California Management Review
California Management Review is a premier academic management journal published at UC Berkeley
by Jérôme Barthélemy
Image Credit | Dan Schiumarini
In the strategy literature, there is a widespread belief that resources can only provide firms with a competitive performance if an isolating mechanism prevents their diffusion throughout an industry. This isolating mechanism is often thought to be inimitability. Therefore, readily available practices are unlikely to help firms outperform their competitors, especially in the long run. As a researcher put it: “A company should not beat the competition by performing commodity-like activities that can be performed by anyone in the market. Companies are not supposed to leave money on the ground or find it there”.
“Strategy as Diligence: Putting Behavioral Strategy into Practice” by Thomas C. Powell (Vol. 59/3) 2017.
To determine whether there is some truth to this belief, I recently conducted a study on more than 650 wineries from the Saint-Emilion wine region over a 20-year period. Saint-Emilion is the oldest wine region in Bordeaux, France. It provides an interesting research setting because it is possible to contrast the impact of a quintessential inimitable resource (the terroir) and a readily available practice (barrel aging).
Winemaking is an elaborate process that includes harvest, destemming and sorting, fermentation, aging and bottling. From the end of fermentation until bottling, wines are said to be aging. Wines can be aged in vats or oak barrels. The benefits of barrel aging are well-known. As a winemaking consultant explained: “If you put the same fine wine in tank or oak (barrel) and then taste both after 18 months’ aging, you will prefer the oak (barrel)-aged wine. Why? Because oak (barrel) gives the wine more intensity and density. Just the small oxygenation coming through the wood helps a lot in the aging process.” For a practice to create value, it must either reduce costs or increase willingness to pay. In the Saint-Emilion region, most wineries strive to increase willingness to pay because higher-quality wines can be sold at considerably higher prices than lower-quality wines. Barrel aging is more expensive than vat aging, but there is evidence that the associated costs are lower than the benefits.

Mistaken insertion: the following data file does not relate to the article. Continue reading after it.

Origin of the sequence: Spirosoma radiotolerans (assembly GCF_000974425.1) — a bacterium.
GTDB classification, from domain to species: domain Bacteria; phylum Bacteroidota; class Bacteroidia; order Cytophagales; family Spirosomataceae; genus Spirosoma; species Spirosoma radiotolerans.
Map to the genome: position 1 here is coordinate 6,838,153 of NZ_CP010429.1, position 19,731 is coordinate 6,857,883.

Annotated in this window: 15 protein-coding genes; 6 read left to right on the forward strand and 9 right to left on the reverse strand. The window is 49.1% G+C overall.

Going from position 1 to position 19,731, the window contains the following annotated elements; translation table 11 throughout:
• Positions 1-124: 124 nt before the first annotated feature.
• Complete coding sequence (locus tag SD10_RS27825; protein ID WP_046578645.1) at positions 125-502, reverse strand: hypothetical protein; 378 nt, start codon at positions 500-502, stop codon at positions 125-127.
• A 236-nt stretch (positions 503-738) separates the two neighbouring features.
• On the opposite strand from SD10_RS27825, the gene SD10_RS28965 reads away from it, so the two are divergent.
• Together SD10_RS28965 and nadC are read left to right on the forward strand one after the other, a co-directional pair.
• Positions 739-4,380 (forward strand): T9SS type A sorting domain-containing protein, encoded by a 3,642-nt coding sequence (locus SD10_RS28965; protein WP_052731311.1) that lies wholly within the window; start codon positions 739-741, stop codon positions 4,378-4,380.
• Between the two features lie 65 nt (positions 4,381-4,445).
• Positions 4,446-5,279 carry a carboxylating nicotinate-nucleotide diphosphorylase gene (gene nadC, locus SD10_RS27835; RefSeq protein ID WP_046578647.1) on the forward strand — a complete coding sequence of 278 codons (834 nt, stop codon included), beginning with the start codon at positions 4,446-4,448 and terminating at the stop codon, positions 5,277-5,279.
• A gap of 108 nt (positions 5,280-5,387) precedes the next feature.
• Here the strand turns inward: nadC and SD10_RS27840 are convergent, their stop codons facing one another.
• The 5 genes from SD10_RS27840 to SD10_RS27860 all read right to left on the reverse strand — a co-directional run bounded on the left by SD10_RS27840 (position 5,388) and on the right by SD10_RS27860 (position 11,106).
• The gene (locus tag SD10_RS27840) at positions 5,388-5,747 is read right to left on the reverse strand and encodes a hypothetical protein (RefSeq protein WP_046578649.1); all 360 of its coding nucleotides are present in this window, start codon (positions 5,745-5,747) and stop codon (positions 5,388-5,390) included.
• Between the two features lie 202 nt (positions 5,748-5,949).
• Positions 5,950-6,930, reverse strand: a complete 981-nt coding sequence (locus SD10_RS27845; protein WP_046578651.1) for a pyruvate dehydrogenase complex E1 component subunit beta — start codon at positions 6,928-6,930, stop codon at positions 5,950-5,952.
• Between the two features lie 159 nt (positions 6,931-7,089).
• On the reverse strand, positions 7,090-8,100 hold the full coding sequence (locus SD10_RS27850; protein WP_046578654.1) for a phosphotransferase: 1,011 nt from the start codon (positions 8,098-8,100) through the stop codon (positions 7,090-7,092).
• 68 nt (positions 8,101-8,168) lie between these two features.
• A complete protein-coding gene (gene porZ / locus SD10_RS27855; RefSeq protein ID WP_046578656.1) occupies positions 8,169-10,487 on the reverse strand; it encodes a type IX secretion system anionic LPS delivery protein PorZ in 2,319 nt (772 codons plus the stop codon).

Findings from the study confirm the intuition that firms can outperform their competitors by implementing standard practices. In the wine industry, the use of barrel aging increases the likelihood of getting higher quality ratings by 72%. The often-heard argument that managers can and will implement all the readily available practices that can benefit their firms is a myth. Because readily available practices are not used by all firms in an industry, they can generate performance differences among them.
Results also indicate that firms benefit less from readily available practices when they possess inimitable resources. In the wine industry, the use of barrel aging has a weaker impact on wine quality when wineries have a superior terroir. The underlying rationale is twofold. First, the performance of firms with inimitable resources is already high. Thus, there are few opportunities for managers to further enhance performance by implementing readily available practices. As the performance of firms without inimitable resources is lower, there is more room for improvement through the implementation of standard practices. To some extent, it may even make up for the lack of inimitable resources. Second, managers have a selective attention. Because of their value creating potential, inimitable resources are more salient than readily available practices. Thus, managers in firms with inimitable resource tend to focus more on leveraging them than on trying to make the most of standard practices.